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The question What does the [Flags] Enum Attribute mean in C#? doesn't ask what I'm asking and also doesn't answer it. If there is such answer in that question, please, state which one (link) in the comments rather than mindlessly and erroneously flagging as a duplicate.

There is this note on MSDN's HasFlag documentation:

The HasFlag method is designed to be used with enumeration types that are marked with the FlagsAttribute attribute and can be used to determine whether multiple bit fields are set. For enumeration types that are not marked with the FlagsAttribute attribute, call either the Equals method or the CompareTo method.

But I've tested it and the method worked fine despite the enum being marked or not with the FlagsAttribute.

Maybe the note on the docs is just an attempt to enforce some sort of *good practice* by using the attribute (and it doesn't matter in the end at all)?

I took a peek here and it indeed seems that there is no restriction on the enum whatsoever (it's just a simple bitwise AND):

public Boolean HasFlag(Enum flag) {
    if (!this.GetType().IsEquivalentTo(flag.GetType())) {
        throw new ArgumentException(Environment.GetResourceString("Argument_EnumTypeDoesNotMatch", flag.GetType(), this.GetType()));

    ulong uFlag = ToUInt64(flag.GetValue());
    ulong uThis = ToUInt64(GetValue());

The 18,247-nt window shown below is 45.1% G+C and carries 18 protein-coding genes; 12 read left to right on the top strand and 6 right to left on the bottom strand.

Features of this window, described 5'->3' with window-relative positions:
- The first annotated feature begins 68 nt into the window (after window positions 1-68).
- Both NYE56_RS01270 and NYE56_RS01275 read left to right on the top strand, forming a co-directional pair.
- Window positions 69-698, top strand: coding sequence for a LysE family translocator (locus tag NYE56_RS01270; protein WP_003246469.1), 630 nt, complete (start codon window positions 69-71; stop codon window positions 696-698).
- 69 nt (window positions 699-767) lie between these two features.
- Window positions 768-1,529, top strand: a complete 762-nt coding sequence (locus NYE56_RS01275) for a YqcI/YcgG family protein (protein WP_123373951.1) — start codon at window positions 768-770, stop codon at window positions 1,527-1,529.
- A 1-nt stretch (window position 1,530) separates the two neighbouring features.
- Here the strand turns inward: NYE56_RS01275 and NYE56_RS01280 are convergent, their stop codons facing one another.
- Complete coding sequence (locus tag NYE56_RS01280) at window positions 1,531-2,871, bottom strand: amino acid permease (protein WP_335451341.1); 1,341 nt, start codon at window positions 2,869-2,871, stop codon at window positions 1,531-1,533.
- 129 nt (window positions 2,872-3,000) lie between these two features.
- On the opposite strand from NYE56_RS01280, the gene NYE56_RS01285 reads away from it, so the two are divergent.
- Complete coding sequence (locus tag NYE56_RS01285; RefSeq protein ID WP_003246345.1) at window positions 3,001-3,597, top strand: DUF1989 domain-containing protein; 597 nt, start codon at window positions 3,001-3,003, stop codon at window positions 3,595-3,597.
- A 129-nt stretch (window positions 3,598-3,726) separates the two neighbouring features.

return ((uThis & uFlag) == uFlag);

So, why on earth does it say that it's *designed* to work with the FlagsAttribute when in reality it doesn't rely on it?

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The whole Flags idea is unsupported by constraints or validations. All that [Flags] seems to do is enable round-tripping with ToString and Parse. So: Yes, it's a best-practice idea. –  Henk Holterman Jan 7 '14 at 12:35
@HenkHolterman, it seems so; wanted to confirm here. Shame on the poor word choice ("designed"). –  talles Jan 7 '14 at 12:39
HasFlag() is excessively expensive, at least an order of magnitude slower than comparing the value. The code you quoted isn't the way it works anymore in .NET 4.5, it was moved inside the CLR to make it a bit cheaper. Don't write unnecessarily slow code. –  Hans Passant Jan 7 '14 at 13:03
Duplicated? For gods sake, that question does not answer what I'm questioning. –  talles Jan 7 '14 at 13:08
It is designed to work with flags, but it can also work in other cases. I think this is pretty logical (do you disagree?). I do not really see a question here. Can you distill your question into one sentence? –  usr Jan 10 '14 at 16:46

1 Answer 1

HasFlags only makes sense on Flags enums. You don't have to declare an enum as Flags but that is recommended. It is documentation, and it tuns on flags ToString formatting.

MSDN recommends that you either create a flags enum, mark it Flags and use HasFlags, or do none of that. Do not mix.

That's all this sentence is trying to convey. It pushes you to best-practices. Ideally, there would be a link to a page explaining flags but that is not how MSDN is typically handled (alas). They mostly tell you what you can do, not what you should do.

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